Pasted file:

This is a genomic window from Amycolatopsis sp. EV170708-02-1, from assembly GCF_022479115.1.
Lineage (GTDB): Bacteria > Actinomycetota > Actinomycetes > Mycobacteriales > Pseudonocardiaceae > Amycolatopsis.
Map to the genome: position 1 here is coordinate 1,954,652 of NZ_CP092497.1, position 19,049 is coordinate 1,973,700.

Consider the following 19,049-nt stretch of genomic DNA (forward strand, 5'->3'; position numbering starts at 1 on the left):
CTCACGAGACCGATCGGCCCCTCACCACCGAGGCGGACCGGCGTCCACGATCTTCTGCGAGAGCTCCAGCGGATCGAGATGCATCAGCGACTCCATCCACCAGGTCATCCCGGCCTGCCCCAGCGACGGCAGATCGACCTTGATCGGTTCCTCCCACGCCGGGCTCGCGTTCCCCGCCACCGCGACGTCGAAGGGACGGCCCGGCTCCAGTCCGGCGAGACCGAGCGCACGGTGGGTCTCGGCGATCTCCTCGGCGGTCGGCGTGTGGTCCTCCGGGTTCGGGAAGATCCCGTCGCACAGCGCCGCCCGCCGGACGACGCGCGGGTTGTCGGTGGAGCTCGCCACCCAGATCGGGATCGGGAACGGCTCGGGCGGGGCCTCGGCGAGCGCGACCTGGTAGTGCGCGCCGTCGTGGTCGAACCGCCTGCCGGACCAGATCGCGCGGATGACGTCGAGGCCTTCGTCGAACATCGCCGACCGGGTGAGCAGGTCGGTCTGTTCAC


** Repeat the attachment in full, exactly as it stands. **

This is a genomic window from Amycolatopsis sp. EV170708-02-1, from assembly GCF_022479115.1.
Lineage (GTDB): Bacteria > Actinomycetota > Actinomycetes > Mycobacteriales > Pseudonocardiaceae > Amycolatopsis.
Map to the genome: position 1 here is coordinate 1,954,652 of NZ_CP092497.1, position 19,049 is coordinate 1,973,700.

Consider the following 19,049-nt stretch of genomic DNA (forward strand, 5'->3'; position numbering starts at 1 on the left):
CTCACGAGACCGATCGGCCCCTCACCACCGAGGCGGACCGGCGTCCACGATCTTCTGCGAGAGCTCCAGCGGATCGAGATGCATCAGCGACTCCATCCACCAGGTCATCCCGGCCTGCCCCAGCGACGGCAGATCGACCTTGATCGGTTCCTCCCACGCCGGGCTCGCGTTCCCCGCCACCGCGACGTCGAAGGGACGGCCCGGCTCCAGTCCGGCGAGACCGAGCGCACGGTGGGTCTCGGCGATCTCCTCGGCGGTCGGCGTGTGGTCCTCCGGGTTCGGGAAGATCCCGTCGCACAGCGCCGCCCGCCGGACGACGCGCGGGTTGTCGGTGGAGCTCGCCACCCAGATCGGGATCGGGAACGGCTCGGGCGGGGCCTCGGCGAGCGCGACCTGGTAGTGCGCGCCGTCGTGGTCGAACCGCCTGCCGGACCAGATCGCGCGGATGACGTCGAGGCCTTCGTCGAACATCGCCGACCGGGTGAGCAGGTCGGTCTGTTCAC